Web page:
Taliban officials pledge to ‘protect the religious rights’ of women
Human rights groups have voiced concerns about gender-based discrimination amid a growing humanitarian crisis in Afghanistan
By News Desk - March 08 2022

(Photo credit: UNAMA)

Taliban officials said on 8 March that they are committed to “protecting the religious rights” of Afghan women on the occasion of International Women’s Day.

“The Islamic Emirate is committed to upholding the Sharia rights of all Afghan women,” the spokesman of Islamic Emirate of Afghanistan (IEA), Zabihullah Mujahid, said via a tweet.

The country’s ministry of foreign affairs also released a statement describing the date as an “auspicious day for women.”

“Protracted war in Afghanistan has been extremely detrimental for women. [The IEA] is committed to addressing the plight of Afghan women and providing facilities for an honorable and beneficial life in the light of the noble religion of Islam and our accepted traditions,” the statement reads.

Since their victory against the US-backed Afghan government last August, the Taliban has pledged numerous times to respect the rights of women and girls in accordance with Islamic law.

However, human rights groups have raised concerns that women may face widespread discrimination as was the case during the previous rule of the Taliban in the country.

The United Nations Assistance Mission in Afghanistan (UNAMA) released a statement on 8 March saying it “stands by Afghan women and girls as they face the consequences of multiple crises combined with gender inequality and discrimination.”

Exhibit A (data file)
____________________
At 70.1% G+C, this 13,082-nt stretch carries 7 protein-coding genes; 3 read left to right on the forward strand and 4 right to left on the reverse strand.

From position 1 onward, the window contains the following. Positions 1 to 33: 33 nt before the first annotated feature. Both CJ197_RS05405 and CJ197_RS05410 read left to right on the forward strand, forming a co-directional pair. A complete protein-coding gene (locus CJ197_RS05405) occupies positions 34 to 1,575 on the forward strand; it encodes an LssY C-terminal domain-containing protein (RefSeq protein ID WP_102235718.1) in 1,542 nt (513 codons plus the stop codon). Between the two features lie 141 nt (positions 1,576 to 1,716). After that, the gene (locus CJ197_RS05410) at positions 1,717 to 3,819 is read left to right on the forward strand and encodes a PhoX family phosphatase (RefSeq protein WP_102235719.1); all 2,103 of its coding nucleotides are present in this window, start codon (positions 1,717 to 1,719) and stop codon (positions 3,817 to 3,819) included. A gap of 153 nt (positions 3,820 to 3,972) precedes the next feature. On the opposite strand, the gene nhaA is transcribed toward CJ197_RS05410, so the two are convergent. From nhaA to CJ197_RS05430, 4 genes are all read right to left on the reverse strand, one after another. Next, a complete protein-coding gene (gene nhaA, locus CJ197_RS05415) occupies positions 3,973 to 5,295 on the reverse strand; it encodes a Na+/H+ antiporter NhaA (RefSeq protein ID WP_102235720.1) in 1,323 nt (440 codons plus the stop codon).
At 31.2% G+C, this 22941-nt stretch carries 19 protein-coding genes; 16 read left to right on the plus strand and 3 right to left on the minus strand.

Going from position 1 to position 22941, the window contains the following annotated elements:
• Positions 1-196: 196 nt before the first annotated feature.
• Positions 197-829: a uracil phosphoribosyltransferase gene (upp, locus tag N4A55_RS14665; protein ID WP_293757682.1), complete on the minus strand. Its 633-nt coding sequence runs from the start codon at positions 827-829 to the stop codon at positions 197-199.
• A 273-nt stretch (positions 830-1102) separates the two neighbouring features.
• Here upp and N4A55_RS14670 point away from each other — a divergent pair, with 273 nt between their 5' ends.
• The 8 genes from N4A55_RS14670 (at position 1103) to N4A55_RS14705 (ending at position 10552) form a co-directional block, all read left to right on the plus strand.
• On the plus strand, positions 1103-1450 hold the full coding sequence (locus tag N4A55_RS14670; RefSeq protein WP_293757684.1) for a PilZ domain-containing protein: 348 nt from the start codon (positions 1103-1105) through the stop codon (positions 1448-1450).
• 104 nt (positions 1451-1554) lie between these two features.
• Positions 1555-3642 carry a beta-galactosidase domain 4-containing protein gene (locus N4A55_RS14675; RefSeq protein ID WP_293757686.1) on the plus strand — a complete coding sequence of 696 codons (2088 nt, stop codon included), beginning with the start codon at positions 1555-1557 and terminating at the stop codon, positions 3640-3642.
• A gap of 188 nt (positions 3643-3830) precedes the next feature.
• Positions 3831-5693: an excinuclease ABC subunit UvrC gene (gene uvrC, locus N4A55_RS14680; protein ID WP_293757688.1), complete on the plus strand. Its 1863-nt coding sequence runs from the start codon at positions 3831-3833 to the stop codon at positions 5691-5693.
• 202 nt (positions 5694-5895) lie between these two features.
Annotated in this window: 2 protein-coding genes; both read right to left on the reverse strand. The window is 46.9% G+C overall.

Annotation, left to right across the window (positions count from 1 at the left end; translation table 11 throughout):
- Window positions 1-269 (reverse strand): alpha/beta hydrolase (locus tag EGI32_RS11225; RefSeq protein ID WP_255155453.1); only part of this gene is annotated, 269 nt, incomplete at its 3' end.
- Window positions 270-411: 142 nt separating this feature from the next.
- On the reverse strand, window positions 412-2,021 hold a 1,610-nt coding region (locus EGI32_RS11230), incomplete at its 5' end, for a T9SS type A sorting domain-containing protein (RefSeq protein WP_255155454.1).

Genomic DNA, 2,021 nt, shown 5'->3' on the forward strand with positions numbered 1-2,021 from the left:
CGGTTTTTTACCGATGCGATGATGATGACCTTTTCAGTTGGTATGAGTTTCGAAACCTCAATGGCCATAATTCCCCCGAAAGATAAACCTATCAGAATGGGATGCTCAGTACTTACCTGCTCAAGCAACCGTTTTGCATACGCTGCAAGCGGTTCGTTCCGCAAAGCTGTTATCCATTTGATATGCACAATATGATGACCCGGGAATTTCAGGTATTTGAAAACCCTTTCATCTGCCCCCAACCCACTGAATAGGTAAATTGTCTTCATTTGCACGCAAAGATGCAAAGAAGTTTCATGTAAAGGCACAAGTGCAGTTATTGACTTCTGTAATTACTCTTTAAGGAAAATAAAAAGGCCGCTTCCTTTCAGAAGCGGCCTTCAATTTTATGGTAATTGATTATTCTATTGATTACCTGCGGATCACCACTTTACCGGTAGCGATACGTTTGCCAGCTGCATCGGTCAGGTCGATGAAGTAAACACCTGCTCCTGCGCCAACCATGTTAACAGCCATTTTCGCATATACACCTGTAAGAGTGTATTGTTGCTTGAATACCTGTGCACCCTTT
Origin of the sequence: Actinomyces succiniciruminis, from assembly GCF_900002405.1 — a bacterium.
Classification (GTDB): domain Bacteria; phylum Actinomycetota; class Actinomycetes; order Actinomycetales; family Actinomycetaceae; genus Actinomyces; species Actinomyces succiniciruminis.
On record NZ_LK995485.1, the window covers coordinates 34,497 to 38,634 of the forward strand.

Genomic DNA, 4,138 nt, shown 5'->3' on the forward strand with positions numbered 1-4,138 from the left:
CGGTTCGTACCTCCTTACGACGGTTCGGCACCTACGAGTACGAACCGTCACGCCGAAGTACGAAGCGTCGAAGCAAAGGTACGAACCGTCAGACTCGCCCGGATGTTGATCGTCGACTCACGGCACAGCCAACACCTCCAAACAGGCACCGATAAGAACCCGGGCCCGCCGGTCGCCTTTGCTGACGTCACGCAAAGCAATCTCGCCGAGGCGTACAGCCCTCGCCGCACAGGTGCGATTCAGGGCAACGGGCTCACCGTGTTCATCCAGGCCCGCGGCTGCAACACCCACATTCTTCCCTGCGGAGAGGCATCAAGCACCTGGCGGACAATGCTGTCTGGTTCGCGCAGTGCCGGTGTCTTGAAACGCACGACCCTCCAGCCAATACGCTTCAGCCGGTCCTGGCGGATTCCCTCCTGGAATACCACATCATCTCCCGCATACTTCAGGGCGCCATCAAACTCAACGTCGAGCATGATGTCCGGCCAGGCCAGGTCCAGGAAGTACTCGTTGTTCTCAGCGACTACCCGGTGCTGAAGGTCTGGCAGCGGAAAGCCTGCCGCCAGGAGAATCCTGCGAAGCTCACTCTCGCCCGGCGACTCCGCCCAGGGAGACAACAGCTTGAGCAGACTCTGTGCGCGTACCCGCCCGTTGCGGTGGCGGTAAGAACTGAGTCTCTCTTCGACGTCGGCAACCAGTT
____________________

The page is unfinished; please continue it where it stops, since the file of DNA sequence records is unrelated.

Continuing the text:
“What we are witnessing today in Afghanistan is a crisis of catastrophic proportions. Everyone in the country is affected by the current crises, but the situation for women and girls is particularly concerning as their rights and access to opportunities have become increasingly challenged,” the UN Secretary-General’s Special Representative for Afghanistan, Deborah Lyons, said in the statement.

The UNAMA official went on to add that the organization “remains firm in our belief that no durable peace, recovery, or stability is possible without women’s active engagement and participation in the social, economic, and political life of their country.”

Following the dissolution of the Taliban in the 2000s, the Islamic Revolutionary Guard Corps (IRGC) of Iran forged ties with more moderate factions of the Taliban to boost their power.

That faction currently makes up the leadership of the Second Islamic Emirate, which has pledged to not repeat the excesses and violations of the First Islamic Emirate when it comes to religious minorities and women, encouraging women to serve in government positions.

Iran and China have also made it clear they are monitoring the Taliban’s adherence to these pledges as a condition for partnership, including in China’s Belt and Road Initiative.

Since the chaotic withdrawal of Washington’s troops from Afghanistan last year, the country has been experiencing a severe humanitarian crisis as a result of a US-led economic blockade.

This blockade has left nearly half the population of Afghanistan without adequate access to food and the government without sufficient revenue to carry out core duties, such as the provision of essential services or paying the salaries of civil servants.

Last month, the White House also issued an executive order allowing the use of 50 percent of over $7 billion in Afghan funds that are currently held in US banks to compensate the families of the 11 September attacks.

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